He is one of many parents across the Gatineau Hills with elementary school-aged children who were faced with a tough decision over the past week: whether or not to send their kids back to school after almost two months of school closures aimed at reducing the risk of spreading COVID-19 further.

“It has been clear that the [Quebec] ministry [of education] and school boards are hoping the majority of students don’t return,” Smid wrote. “Keeping my kids home is for our health and safety and to reduce the pressure for schools so that a bare minimum of kids arrive on May 11.”

The Low Down did a social media callout shortly after the Quebec government announced in late-April that elementary schools and daycares could start reopening. The callout asked for parents’ reasons for either keeping their child home or sending them back to class. Of the four emailed responses, none said they would send their kids back.

Shelley Day called it a choice that parents shouldn’t be forced to make.

“They have already been traumatized by leaving the school so abruptly and kept at home for two months. It’s not worth sending them back for the remainder of the year in our case,” she wrote of her 11 and nine-year-old children. “My children are old enough to understand what is happening around the world. However, even if they take every precaution, they are still children who will want to hug their peers and play in close proximity. At this point, we are not allowed to visit family members, leave our MRC, so why are we going to send them to school...?”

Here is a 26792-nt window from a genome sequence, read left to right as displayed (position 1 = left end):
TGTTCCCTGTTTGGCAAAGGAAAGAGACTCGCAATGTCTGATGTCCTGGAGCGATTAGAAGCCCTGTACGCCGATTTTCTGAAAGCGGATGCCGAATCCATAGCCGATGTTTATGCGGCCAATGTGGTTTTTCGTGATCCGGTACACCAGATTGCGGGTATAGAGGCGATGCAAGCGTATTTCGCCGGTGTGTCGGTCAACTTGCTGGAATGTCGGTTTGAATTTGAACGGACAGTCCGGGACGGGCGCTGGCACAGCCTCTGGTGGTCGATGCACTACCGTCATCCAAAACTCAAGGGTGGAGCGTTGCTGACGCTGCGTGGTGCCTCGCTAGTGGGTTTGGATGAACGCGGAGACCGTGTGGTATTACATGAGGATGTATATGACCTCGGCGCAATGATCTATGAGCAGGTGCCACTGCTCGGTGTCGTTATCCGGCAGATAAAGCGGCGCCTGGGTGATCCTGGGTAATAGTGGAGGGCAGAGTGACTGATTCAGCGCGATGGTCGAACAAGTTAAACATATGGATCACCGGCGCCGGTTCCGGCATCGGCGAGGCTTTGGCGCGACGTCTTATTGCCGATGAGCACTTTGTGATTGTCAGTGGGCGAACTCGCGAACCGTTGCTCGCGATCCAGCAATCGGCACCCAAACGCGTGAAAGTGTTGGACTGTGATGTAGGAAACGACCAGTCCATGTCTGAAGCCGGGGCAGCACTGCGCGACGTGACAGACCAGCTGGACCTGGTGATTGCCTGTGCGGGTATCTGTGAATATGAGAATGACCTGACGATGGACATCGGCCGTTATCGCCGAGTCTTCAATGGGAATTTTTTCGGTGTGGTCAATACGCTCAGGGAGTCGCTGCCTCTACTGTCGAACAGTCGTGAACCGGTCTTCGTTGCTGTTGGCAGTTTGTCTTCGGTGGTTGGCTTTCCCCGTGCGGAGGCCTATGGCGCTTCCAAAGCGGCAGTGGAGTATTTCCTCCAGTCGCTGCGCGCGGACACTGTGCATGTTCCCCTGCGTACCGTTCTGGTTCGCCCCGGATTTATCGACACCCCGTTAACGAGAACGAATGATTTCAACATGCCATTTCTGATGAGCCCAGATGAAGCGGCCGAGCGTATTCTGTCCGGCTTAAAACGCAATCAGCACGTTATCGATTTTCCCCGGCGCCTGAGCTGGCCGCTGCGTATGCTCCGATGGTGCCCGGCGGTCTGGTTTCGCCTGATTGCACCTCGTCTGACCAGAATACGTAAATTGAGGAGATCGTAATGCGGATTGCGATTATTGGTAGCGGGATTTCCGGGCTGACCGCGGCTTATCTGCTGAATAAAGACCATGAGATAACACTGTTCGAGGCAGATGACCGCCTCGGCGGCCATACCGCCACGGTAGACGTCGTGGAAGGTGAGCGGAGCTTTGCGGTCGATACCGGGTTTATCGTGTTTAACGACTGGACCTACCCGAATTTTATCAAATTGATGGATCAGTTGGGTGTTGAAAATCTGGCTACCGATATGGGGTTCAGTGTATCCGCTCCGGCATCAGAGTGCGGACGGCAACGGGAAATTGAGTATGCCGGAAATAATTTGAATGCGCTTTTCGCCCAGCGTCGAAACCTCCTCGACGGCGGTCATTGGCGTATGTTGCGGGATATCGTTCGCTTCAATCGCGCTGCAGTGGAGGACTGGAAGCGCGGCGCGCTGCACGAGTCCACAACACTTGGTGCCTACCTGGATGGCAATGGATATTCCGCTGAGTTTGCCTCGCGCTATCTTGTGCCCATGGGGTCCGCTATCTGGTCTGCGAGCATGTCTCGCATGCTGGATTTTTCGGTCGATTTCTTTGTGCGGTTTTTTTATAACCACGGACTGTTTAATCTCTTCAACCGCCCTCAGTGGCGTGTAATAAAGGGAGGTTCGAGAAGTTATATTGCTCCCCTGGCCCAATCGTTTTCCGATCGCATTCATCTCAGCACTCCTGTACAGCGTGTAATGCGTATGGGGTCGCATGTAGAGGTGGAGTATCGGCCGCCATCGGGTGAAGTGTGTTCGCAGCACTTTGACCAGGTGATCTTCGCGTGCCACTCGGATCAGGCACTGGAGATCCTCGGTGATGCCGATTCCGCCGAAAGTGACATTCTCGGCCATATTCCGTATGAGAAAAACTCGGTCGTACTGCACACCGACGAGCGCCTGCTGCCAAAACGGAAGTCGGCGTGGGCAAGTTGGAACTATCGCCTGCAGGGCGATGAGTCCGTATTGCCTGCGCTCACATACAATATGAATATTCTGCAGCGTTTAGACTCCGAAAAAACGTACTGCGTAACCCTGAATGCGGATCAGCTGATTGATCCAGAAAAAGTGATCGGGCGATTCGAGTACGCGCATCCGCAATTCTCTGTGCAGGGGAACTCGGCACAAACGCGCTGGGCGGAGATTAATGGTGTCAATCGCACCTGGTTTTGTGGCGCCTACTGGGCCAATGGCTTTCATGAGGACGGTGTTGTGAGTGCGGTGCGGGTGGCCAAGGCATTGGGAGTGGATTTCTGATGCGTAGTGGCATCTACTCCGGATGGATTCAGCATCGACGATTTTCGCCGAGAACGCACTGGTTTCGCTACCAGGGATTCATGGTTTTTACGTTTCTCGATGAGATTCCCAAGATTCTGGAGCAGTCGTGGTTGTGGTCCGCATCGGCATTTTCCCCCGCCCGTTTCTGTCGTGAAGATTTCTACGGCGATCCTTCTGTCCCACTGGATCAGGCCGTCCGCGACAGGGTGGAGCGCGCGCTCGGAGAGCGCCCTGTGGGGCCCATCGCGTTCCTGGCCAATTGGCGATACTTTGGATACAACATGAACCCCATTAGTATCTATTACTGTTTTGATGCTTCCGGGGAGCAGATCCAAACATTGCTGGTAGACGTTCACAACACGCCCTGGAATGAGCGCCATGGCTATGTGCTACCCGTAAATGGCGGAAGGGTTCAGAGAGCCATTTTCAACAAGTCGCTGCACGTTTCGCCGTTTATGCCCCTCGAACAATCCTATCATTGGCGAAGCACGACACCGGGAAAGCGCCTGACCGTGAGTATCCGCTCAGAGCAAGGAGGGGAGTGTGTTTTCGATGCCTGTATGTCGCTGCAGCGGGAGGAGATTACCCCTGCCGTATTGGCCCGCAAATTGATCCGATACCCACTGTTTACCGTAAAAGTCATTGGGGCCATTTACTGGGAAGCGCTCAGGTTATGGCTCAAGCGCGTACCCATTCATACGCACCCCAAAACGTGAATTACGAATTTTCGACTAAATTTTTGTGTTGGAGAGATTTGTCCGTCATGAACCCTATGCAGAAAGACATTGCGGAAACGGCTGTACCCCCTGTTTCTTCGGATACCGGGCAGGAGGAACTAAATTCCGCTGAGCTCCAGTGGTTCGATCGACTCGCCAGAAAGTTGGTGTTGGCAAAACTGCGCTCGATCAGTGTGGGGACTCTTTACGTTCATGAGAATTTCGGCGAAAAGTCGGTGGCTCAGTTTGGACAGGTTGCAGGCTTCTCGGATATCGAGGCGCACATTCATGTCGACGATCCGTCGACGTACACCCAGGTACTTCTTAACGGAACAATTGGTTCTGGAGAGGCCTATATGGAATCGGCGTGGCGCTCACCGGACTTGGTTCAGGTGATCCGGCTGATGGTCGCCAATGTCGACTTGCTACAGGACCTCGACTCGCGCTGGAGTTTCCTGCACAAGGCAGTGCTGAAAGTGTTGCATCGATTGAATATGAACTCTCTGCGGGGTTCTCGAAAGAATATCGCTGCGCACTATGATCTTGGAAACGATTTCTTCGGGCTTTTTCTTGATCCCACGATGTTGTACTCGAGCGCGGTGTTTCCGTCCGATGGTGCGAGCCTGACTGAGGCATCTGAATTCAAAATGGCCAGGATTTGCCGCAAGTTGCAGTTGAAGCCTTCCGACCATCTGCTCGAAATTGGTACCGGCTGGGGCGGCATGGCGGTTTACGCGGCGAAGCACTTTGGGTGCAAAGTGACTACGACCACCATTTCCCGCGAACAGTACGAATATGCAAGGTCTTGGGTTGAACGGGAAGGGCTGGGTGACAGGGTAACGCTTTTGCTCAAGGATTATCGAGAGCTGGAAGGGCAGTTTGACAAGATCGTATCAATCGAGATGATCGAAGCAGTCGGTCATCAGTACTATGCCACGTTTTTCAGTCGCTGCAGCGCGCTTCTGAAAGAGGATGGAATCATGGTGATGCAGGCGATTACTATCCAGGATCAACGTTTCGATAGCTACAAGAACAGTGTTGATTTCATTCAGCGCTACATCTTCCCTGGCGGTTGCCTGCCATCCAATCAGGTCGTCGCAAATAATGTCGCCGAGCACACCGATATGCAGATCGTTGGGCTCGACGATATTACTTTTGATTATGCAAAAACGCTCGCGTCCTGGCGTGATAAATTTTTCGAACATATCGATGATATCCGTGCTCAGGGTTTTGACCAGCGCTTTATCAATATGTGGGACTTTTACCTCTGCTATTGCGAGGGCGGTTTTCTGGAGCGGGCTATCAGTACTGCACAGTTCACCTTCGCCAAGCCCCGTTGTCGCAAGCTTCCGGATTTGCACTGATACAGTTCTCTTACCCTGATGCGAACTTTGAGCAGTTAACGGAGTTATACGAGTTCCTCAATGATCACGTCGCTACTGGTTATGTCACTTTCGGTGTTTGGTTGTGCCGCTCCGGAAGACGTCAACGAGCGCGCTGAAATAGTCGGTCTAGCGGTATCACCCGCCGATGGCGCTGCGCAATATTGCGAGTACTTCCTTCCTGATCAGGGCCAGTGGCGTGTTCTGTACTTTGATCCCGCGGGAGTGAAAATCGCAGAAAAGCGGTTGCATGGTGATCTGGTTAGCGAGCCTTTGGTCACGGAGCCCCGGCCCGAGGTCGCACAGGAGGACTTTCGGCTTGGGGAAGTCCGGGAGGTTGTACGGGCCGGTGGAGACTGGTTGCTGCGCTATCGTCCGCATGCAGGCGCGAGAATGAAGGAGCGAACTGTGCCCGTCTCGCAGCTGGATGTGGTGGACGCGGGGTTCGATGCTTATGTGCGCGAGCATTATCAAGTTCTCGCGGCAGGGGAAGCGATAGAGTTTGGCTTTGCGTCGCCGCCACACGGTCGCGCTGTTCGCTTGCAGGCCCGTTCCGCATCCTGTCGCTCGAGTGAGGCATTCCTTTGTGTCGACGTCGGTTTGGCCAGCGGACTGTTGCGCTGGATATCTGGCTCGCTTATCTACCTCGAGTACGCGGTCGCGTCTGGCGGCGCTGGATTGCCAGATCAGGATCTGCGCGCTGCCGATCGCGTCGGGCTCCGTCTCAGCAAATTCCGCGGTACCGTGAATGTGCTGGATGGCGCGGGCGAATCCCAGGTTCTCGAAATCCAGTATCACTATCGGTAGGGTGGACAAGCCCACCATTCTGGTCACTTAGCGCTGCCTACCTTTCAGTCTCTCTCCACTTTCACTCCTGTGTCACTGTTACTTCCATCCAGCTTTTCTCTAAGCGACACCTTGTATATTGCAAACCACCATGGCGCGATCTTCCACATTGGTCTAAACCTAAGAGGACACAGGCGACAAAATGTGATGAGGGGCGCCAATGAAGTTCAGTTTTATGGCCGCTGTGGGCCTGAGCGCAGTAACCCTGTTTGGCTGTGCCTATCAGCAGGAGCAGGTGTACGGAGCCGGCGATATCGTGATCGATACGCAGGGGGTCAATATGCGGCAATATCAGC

Old Chelsea resident Vick Ko wrote that not sending his nine-year-old back to Chelsea Elementary School is an act of solidarity with school staff.

“Sending our child back to school now only adds to the problems that the school staff will face. Remember that the school staff must return to work. They do not have a choice. I do not see any positive benefits that my child will gain on returning to school now and facing the distancing obstacles that the schools will face. In fact, I see many negatives imposed by the distancing,” Ko wrote.

WQSB chairman Alain Guy said schools will follow World Health Organization health and safety criteria when reopening.

“We’re very concerned. If we’re not ready, we’re not going to reopen,” he told this reporter over the phone.

Which is the case for Chelsea Elementary. Just four days before what was supposed to be the first day back, principal Andrea Gage sent an email to parents and students stating that her school’s reopening is postponed.

“Unfortunately, in order to meet safety guidelines, we will need to delay our reopening from the originally scheduled date of May 11. This decision was not made lightly and was unavoidable due to safety, training and staffing circumstances that must be addressed prior to the return of students,” Gage wrote.

She apologized for the inconvenience, but said school would be back in session on May 19.

Guy said that, since each school is different, each requires its own unique plan.

“We have people working very hard on it and the government has given us no plan,” he said.

For Wakefield Elementary, part of their plan includes weekly enrollment notices from parents stating that their children will return to school the following week, according to an email sent from principal Julie Fram-Greig to parents.

“This has been a very stressful time for all of the adults in the school and we appreciate your support and understanding along the way,” Fram-Greig added in her email.